Issue 238 December 2013
This Time It's Different
Editorial By Robert Harley
About 15 years ago it seemed as though we were on the threshold of a new era in sound quality made possible by high-resolution digital audio. The Compact Disc was long past its prime, and the hardware and software industries had a history of creating replacement formats to keep their revenue streams flowing. Those replacement formats — DVD-Audio and SACD — held out the prospect of delivering a new quality standard to listeners.
We all know what happened: The promise of high-resolution digital was snatched away by the format wars and resulting consumer hesitation, incompatible hardware platforms, and excessive controls imposed by record labels on how consumers could use the music they had purchased. The impediment to the widespread adoption of high-resolution was political rather than technical.
We're now presented with another chance to abandon the CD's primitive specifications (which were dictated by the technology of 1979 when the standard was set) and replace low-quality digital and MP3 with great-sounding high-res. Of course, some of us have been enjoying high-resolution digital for some time, but the availability of titles is limited, and building a high-res server requires the dedication of an enthusiast. High-resolution digital audio must be simple, affordable, ubiquitous, and offer a deep catalog. To be judged a success, high-res must be available for all music, for all listeners, and at all price levels. We will have reached this goal when the term
"high-resolution digital file" is as anachronistic as "digital camera" or "high-definition flat-panel television" — all files will be
I believe that this digital utopia is just around the corner, and nothing's going to stop it now. The world is a very different place than it was in 1998. For starters, we're no longer dependent on whether the hardware giants and the content providers agree upon a physical format and then spend years and untold money developing and marketing that format. It's impossible to overstate the political, technical, and marketing challenges of launching a new medium. But today we've moved beyond physical formats; we can simply download files and decode them with a bit of software.
There's been another sea-change since the late 1990s; the record companies have been humbled by a decade and a half of plummeting revenue fostered by myopic thinking. They have finally realized that giving consumers access to master-quality digital bitstreams without cumbersome DRM (digital rights management) allows them to monetize their content and become relevant again.
There are other powerful forces driving this new high-res revolution. Storage is so cheap it's nearly free; low-bit-rate coding such as MP3 was a reaction to the limitations of 1990s technology. High-quality DACs cost a fraction of what they did fifteen years ago. Internet speeds are increasing (and about to increase exponentially). Digital hardware design is much more sophisticated today, delivering in inexpensive products sound quality that would have cost a fortune when Bill Clinton was president.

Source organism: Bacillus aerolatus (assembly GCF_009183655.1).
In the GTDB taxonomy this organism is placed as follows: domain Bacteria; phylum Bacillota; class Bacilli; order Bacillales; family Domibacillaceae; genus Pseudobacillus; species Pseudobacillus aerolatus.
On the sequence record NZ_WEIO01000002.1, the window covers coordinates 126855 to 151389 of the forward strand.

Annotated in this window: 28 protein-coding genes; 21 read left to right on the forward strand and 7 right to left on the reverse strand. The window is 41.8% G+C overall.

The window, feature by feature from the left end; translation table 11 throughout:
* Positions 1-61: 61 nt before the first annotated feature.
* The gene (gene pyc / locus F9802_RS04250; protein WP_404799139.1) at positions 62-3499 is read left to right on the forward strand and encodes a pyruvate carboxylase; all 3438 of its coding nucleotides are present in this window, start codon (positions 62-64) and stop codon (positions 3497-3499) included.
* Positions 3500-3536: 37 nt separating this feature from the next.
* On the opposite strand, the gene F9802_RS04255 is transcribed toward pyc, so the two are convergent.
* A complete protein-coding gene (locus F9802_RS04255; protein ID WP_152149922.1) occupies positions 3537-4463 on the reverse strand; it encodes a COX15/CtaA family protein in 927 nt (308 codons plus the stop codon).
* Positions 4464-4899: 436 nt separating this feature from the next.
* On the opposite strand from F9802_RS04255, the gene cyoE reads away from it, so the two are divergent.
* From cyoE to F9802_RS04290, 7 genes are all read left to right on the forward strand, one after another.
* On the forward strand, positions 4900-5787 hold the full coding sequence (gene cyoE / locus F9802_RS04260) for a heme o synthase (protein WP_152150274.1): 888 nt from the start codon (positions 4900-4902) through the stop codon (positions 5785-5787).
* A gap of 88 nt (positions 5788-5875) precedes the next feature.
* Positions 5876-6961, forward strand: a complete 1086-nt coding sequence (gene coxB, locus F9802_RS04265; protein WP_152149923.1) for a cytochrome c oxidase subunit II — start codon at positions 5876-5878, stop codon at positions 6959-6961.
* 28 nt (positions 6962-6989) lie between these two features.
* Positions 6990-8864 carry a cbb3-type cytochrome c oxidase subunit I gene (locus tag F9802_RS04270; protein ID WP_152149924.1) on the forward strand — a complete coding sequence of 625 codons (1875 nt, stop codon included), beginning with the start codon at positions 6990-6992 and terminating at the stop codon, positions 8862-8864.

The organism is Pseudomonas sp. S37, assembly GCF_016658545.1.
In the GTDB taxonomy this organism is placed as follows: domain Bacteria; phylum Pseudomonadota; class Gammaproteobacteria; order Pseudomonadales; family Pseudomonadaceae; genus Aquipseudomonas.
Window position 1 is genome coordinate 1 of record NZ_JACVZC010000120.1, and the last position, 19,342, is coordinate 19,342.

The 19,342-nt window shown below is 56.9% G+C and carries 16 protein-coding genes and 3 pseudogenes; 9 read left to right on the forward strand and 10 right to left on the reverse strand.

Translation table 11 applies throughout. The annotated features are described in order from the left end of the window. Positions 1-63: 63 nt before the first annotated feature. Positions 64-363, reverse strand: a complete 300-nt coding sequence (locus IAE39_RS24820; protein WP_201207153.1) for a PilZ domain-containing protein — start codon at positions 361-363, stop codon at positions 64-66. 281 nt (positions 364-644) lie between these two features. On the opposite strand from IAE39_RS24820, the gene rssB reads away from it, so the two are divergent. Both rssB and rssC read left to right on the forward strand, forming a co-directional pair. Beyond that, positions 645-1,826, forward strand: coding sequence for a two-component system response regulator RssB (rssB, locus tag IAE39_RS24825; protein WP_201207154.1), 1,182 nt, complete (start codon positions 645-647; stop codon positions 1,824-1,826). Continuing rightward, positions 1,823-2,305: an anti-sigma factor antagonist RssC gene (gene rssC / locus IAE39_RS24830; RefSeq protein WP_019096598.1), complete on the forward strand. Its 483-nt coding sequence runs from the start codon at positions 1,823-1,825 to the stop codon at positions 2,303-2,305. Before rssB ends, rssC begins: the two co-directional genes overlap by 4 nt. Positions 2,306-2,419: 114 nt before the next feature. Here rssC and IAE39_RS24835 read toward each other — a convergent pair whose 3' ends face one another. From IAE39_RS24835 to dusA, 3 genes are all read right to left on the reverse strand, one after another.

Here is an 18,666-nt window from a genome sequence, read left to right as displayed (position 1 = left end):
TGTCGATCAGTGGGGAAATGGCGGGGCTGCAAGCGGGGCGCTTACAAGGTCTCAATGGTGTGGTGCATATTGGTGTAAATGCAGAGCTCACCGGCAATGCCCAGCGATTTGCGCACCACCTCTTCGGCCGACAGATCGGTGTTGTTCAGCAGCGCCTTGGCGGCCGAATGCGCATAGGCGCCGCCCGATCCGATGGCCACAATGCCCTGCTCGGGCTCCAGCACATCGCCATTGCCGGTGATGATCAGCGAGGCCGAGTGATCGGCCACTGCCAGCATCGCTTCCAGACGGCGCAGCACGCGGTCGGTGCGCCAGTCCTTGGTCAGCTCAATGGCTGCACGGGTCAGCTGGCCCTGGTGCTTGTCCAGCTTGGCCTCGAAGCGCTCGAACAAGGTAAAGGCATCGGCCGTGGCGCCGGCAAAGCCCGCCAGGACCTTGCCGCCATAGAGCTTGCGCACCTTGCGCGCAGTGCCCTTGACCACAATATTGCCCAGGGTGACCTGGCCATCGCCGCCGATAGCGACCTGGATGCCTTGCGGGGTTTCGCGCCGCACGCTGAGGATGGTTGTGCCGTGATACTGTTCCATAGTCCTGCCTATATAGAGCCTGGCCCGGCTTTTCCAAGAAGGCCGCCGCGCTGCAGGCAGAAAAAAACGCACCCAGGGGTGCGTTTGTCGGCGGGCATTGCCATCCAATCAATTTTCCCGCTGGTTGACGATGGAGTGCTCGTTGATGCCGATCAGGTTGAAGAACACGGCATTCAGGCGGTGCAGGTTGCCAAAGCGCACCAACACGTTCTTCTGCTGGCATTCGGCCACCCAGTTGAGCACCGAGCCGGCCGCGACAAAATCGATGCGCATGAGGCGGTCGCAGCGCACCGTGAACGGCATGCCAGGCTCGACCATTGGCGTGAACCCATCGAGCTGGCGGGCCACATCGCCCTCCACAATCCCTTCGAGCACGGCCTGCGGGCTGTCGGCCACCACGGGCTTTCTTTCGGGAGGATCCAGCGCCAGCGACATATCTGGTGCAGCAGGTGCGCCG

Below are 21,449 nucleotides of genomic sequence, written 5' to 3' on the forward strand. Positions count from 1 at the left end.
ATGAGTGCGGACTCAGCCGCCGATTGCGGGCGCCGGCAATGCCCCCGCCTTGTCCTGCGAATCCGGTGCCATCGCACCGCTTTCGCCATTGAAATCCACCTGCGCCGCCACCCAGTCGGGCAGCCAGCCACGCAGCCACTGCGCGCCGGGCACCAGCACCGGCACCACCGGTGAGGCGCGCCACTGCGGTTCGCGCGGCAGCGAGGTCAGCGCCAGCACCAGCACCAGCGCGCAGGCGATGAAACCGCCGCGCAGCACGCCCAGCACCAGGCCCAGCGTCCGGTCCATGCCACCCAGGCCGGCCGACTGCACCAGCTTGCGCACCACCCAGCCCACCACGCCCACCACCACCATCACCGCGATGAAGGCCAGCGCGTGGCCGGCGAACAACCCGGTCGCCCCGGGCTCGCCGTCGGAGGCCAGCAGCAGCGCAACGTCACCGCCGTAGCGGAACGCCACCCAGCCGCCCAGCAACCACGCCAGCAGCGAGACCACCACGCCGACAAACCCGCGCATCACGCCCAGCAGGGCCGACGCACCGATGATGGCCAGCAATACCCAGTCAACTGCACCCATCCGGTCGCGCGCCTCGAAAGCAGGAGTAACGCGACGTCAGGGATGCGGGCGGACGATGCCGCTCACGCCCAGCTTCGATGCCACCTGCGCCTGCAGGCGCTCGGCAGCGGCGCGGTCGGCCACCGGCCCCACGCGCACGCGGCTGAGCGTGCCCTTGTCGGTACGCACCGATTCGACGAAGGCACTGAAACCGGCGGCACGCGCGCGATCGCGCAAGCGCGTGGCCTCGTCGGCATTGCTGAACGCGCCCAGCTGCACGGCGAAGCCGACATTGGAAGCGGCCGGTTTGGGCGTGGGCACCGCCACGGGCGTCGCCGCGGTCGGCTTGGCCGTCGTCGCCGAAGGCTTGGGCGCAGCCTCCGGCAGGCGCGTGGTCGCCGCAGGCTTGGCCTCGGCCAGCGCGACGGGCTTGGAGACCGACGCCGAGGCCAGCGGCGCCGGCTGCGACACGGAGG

But the greatest driver behind making high-res mainstream is a concerted initiative among the major hardware companies, the music labels, and the Consumer Electronics Association to do for audio what HDTV did for television. You can see the tip of the iceberg in Alan Taffel's report on Sony's recent press conference announcing the availability of a large number of music titles for DSD download from its own deep vaults along with those of Universal Music and Warner. We're no longer talking about a trickle of mainstream titles to go along with the audiophile
releases — this is the mother lode we've all been waiting for. Acoustic Sounds'
superhirez.com site will have 500 mainstream titles available for download by the end of this year. The Sony announcement coincided with the launch of its HAP-Z1ES, a device that makes high-res acquisition and playback simple. If history is any indication, the platform underlying the HAP-Z1ES will quickly drop in price in subsequent models. I saw and heard a demo of the Sony HAP-Z1ES at the Rocky Mountain Audio Fest last week (full report next issue), and came away with the impression that this type of product will be the game-changer that ushers in an era in which high-res is the norm rather than the exception among the general public.
The CEA is getting in on the act, sponsoring a major marketing push for higher quality music reproduction, including high-resolution digital. Its research shows that consumers want better sound and are willing to pay for it. An alignment of the industry's powerful trade group, major hardware manufacturers, and the biggest record labels to promote the idea of better sound to the mass market will finally move high-res digital audio from the fringes to the mainstream.
Although we've heard this story before in 1998, this time the players have their act together. Get ready for the revolution.
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